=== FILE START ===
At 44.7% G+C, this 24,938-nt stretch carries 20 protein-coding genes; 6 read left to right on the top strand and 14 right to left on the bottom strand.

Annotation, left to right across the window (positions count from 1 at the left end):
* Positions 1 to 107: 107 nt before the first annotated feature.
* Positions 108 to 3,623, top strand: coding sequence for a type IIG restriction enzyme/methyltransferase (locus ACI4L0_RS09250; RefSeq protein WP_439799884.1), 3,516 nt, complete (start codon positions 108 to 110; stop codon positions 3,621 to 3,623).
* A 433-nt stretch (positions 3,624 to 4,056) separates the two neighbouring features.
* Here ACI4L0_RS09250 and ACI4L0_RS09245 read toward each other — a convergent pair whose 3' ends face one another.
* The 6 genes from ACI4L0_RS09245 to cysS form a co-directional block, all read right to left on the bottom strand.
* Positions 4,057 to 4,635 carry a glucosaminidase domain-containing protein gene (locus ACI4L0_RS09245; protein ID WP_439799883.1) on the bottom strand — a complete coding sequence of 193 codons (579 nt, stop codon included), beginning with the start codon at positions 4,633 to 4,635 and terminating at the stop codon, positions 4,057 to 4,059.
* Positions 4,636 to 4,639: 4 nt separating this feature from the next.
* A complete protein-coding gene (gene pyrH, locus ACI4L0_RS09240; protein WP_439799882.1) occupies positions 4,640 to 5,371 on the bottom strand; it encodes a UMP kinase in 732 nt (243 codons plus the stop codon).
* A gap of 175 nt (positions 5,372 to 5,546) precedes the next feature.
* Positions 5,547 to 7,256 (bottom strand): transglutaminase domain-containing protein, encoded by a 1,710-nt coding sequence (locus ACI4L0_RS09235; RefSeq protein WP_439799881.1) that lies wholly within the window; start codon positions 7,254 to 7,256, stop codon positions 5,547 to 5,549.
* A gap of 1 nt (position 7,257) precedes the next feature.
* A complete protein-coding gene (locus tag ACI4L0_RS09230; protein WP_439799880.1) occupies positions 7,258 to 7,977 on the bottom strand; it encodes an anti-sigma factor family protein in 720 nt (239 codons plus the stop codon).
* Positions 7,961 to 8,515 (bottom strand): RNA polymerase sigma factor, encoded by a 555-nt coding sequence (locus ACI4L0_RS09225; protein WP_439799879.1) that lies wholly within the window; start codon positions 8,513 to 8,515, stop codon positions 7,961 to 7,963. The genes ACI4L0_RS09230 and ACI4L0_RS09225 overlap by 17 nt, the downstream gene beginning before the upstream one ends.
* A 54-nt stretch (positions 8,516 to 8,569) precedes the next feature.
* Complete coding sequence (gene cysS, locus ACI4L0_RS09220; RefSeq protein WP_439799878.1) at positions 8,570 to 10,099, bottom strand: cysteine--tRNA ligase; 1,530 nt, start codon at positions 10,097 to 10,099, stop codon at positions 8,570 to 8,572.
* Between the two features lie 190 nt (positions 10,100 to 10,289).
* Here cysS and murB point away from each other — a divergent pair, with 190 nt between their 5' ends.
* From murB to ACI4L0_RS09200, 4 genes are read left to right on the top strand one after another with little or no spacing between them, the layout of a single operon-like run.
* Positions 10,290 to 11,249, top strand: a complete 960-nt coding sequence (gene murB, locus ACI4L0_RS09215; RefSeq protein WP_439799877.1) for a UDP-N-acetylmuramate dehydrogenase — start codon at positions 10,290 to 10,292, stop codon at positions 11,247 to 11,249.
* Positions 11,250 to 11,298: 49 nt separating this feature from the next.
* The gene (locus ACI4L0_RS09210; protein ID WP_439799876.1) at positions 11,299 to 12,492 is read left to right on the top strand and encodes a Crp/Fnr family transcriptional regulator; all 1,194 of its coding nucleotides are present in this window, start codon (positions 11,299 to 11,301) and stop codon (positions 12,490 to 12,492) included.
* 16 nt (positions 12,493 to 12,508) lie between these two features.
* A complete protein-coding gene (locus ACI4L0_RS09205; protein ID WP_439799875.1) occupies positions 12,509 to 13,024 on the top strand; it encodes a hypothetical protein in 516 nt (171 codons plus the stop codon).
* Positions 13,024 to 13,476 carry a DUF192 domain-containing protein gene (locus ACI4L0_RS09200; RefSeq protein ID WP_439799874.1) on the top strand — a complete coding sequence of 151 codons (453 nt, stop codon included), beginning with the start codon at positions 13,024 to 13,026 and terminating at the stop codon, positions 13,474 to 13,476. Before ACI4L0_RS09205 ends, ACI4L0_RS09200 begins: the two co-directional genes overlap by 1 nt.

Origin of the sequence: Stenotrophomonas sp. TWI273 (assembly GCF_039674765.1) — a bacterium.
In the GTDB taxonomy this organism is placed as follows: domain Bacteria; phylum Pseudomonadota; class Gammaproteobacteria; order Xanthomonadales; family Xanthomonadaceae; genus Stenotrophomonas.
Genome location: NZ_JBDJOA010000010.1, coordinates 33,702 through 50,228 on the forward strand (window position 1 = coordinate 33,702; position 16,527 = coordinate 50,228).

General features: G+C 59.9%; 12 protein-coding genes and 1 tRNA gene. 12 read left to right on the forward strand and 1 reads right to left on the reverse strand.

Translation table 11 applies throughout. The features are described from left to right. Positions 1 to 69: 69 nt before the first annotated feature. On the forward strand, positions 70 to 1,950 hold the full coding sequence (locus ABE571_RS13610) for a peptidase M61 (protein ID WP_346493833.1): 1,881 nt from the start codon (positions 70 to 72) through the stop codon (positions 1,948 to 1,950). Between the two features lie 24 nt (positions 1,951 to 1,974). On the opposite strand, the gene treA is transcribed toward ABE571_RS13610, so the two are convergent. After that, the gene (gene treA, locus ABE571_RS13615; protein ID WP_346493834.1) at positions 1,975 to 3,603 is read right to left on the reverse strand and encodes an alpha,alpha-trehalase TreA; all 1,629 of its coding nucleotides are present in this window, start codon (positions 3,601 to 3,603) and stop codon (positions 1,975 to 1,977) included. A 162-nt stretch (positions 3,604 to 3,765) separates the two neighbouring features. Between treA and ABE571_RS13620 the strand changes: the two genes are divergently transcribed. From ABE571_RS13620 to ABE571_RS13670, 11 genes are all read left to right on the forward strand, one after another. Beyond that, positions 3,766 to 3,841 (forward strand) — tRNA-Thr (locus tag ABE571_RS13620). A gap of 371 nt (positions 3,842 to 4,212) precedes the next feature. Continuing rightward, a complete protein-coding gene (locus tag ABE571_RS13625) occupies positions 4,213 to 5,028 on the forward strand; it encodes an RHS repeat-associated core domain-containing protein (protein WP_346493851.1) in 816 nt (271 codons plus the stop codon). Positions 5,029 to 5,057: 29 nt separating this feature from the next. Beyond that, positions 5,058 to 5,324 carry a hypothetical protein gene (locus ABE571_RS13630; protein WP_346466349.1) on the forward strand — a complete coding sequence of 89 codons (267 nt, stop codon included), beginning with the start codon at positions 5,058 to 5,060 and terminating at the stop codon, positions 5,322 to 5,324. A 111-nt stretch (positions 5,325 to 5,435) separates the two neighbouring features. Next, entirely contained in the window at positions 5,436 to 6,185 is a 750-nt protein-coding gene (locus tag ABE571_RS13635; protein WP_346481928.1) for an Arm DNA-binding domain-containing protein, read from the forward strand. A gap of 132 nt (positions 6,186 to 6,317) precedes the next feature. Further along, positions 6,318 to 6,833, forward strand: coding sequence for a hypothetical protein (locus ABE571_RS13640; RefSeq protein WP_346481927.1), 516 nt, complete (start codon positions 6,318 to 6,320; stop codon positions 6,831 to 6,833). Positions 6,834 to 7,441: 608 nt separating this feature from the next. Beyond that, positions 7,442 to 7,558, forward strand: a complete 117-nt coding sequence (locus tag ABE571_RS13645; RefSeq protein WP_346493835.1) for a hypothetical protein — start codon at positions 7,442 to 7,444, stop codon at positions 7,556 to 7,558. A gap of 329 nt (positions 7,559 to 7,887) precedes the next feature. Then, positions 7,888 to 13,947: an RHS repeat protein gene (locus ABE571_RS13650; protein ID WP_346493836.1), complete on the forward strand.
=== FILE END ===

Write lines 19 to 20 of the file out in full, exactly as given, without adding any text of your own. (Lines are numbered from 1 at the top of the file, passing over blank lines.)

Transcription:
* Here cysS and murB point away from each other — a divergent pair, with 190 nt between their 5' ends.
* From murB to ACI4L0_RS09200, 4 genes are read left to right on the top strand one after another with little or no spacing between them, the layout of a single operon-like run.